This is the wrong strategy for several reasons.  First it dilutes the main brand that you are trying to promote and position. Secondly tracking the tags to measure chatter volume will be inaccurate when you have tags like #RaleighNC or #SeattleWA that may be used by tourists or economic development tweeters.  Third and most important, you are confusing the very people attending the event that need to understand how to use social media effectively to communicate.

Most of the seasoned professionals in any discipline go to events for two reasons: to speak and to network.  They don’t go for professional development and education.  Sure they may pick up a few tips but they are not there to ramp up knowledge quickly.  The attendees that shell out their hard earned money are there for that.  They want to build up expertise quickly, find starting points for new projects and save time determining what thought leadership blogs they should be reading.

A novice may see multiple hashtags and wonder what they are, what purpose do they serve and how are they used?  By bombarding them with multiple keywords in hashtags the event staf is confusing them and not teaching best practices.  Part of me thinks that the reasoning behind putting multiple hashtags on a conference agenda or signage is to look sophisticated, smart and savvy.  This is when I love to yell at these people through my screen, “You’re doing it wrong!”

Tom Webster (@webby2001) puts out a tweet when he speaks at or attends events stating, “For those of you following at home, the hashtag is…” Tom gets it and knows that there are interested people not at the event that want to share in the information and knowledge being presented.  Multiple hashtags makes it frustrating and irritating for those following the event and not realizing that the hashtag they are tracking is only one of several.

What do you think?  Is having multiple event hashtags smart or confusing?

Are Hipsters Ruining Your Brand?

Convers Chuck Taylor All Star Low Top Navy Canvas ShoesI recently bought a sweet pair of navy blue Chucks the other day.  First pair of Chucks I had bought in a long time and first navy pair I had since I was a kid.  I was a bit excited and nostalgic over my new kicks but was interested in that my wife did not share my enthusiasm.  She pointed out how she was tired of seeing hipsters wear them and felt that the brand was less endearing to her now.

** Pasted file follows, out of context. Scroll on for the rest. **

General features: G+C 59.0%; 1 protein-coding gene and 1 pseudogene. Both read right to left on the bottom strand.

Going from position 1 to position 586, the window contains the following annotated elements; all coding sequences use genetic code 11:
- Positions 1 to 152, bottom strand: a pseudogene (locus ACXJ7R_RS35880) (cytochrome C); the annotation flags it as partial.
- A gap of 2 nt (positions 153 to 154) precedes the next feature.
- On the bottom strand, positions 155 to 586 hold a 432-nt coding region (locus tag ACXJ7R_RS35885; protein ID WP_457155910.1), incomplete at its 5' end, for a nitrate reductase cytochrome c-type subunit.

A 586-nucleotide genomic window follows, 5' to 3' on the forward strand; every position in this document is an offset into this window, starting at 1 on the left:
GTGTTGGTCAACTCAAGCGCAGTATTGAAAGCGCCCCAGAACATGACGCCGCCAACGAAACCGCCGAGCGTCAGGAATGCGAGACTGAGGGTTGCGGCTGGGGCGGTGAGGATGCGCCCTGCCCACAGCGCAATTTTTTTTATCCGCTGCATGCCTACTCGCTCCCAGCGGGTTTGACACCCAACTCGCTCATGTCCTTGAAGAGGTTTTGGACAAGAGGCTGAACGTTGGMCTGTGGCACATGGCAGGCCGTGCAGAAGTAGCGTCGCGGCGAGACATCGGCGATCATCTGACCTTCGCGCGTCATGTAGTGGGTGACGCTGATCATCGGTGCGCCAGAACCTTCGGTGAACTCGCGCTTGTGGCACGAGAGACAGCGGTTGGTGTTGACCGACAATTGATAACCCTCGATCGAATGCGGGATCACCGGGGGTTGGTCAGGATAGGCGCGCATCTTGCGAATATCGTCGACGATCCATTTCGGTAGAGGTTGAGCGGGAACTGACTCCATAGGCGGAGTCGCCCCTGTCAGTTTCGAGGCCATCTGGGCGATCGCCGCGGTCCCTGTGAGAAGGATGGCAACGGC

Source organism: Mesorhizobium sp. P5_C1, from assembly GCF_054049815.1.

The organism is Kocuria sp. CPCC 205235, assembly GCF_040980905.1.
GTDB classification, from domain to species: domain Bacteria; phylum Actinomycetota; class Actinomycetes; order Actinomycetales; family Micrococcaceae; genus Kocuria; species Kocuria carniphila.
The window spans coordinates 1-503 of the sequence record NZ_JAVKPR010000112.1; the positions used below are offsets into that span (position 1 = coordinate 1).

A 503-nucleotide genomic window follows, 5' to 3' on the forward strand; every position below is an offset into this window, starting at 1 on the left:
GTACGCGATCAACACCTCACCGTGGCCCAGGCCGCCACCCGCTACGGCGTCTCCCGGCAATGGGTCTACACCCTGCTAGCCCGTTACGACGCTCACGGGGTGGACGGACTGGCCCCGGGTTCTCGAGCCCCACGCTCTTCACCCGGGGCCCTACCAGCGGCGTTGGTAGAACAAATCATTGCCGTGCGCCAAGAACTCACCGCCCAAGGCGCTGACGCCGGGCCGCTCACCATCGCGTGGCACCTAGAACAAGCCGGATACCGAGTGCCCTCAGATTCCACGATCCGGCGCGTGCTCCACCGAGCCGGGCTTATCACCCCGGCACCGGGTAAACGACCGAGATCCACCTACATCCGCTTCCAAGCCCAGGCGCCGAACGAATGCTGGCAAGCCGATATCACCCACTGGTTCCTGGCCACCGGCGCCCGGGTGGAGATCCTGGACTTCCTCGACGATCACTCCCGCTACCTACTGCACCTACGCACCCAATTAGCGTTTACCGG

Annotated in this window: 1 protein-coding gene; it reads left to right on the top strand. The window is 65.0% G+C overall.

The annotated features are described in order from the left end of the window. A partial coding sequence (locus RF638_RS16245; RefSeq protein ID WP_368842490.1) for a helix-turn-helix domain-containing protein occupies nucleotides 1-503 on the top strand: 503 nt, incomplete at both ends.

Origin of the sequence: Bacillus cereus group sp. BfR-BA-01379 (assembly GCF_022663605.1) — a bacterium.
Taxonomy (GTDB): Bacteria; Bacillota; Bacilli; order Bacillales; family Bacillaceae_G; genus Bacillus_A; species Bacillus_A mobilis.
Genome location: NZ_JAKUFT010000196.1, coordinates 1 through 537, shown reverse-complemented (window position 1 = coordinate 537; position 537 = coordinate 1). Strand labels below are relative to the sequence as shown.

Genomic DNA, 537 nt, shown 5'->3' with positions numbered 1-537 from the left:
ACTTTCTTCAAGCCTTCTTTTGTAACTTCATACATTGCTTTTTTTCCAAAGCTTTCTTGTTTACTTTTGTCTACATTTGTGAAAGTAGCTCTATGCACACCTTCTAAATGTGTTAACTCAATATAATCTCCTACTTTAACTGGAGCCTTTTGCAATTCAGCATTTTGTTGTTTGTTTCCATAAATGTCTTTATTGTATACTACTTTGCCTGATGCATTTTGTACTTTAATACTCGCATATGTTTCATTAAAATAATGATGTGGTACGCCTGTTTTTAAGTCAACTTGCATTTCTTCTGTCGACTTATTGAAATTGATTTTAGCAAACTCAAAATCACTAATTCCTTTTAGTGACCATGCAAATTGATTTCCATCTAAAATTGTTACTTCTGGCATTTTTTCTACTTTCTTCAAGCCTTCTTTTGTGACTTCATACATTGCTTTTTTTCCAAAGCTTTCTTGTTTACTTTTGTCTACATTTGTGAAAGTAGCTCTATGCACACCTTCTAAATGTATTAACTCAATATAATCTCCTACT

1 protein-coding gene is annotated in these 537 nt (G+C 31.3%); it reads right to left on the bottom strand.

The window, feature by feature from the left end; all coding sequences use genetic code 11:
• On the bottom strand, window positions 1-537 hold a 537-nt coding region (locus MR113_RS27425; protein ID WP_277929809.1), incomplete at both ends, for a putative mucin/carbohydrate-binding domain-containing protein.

This really caught my attention. Can overexposure by hipsters turn you away from a brand?  And if so, would you ever come back?

When I was a kid nobody really used the word hipster.  My image of a hipster was similar to my image of a beatnik: guy or gal dressed in black, wearing glasses, man has a goatee and woman or man is sporting a beret.  Of course this stereotype was reinforced by many a movie, television show and MAD magazine during the 60s and 70s.  I don’t remember seeing anyone dressed like this in real life so it was a carictature.

Today hipsters are everywhere.  It’s cool to be a hipster and it seems to be the subculture of choice among today’s 20 somethings.  Some of the fashions they embrace are not my taste but I know the same was thought about me when I was their age by some middle aged jerk like me!

Current hipsters have embraced certains brands like Pabst Blue Ribbon which has enjoyed a resurrgance of sales the past several years.  I’ve always loved PBR but I also remember when they were still a big advertiser when I was a kid.  PBR was once the top beer in the US, advertised heavily and then stopped in the late 70s. It hung around and now it’s cool-retro.  Watch out Schlitz’s, you’re next!

But that’s what hipsters do. Embrace brands that people have written off. At first it’s the fact that nobody loves that brand so you look cool ordering it.  Then everyone follows suit and the brand becomes the cool hipster choice.  Others watch in wonder and shake their heads.  As the hipsters age some abandon the brand while others continue.

So in a way the hipsters keep our cool, forgotten brands around.  We all know that diminishing sales will eventually lead to the end of a brand unless there is something to keep it commercially viable.

What do you think? Have hipsters or others change your perception and buying behavior towards a brand?

Should You Trade in Your .com For A .co Domain?

.co domains are now availablePrior to 2011 the .CO domain was the Internet country code for Colombia.  Now it is available to the general public to purchase.  It is possible that the .CO extension will be as widely used as .COM due to its similarity and opportunity for global branding.There are several reasons why purchasing a .co for your company and brand names makes sense:

  • Brand stewardship:  Owning your brand names with the most popular extensions gives you control of the domain and reduces spammers and other malicious use.  With mainstream advertising by GoDaddy for .CO there should be large amount of .CO domain registrations over the next few years.
  • Global Branding: .CO is a natural extension of company’s brand to a universally understandable and relevant domain.  It can be used for a global website or a community site to give instant recognition.
  • Link Shortening:  Recent technology changes along with the nature of sharing information across networks and users has given rise to URL shortening services like bit.ly and tinyurl.  The .CO domain can be use with a short brand name to create a custom link shortening tool that captures analytics as well as perpetuates the brand name.

Check out and o.co as examples.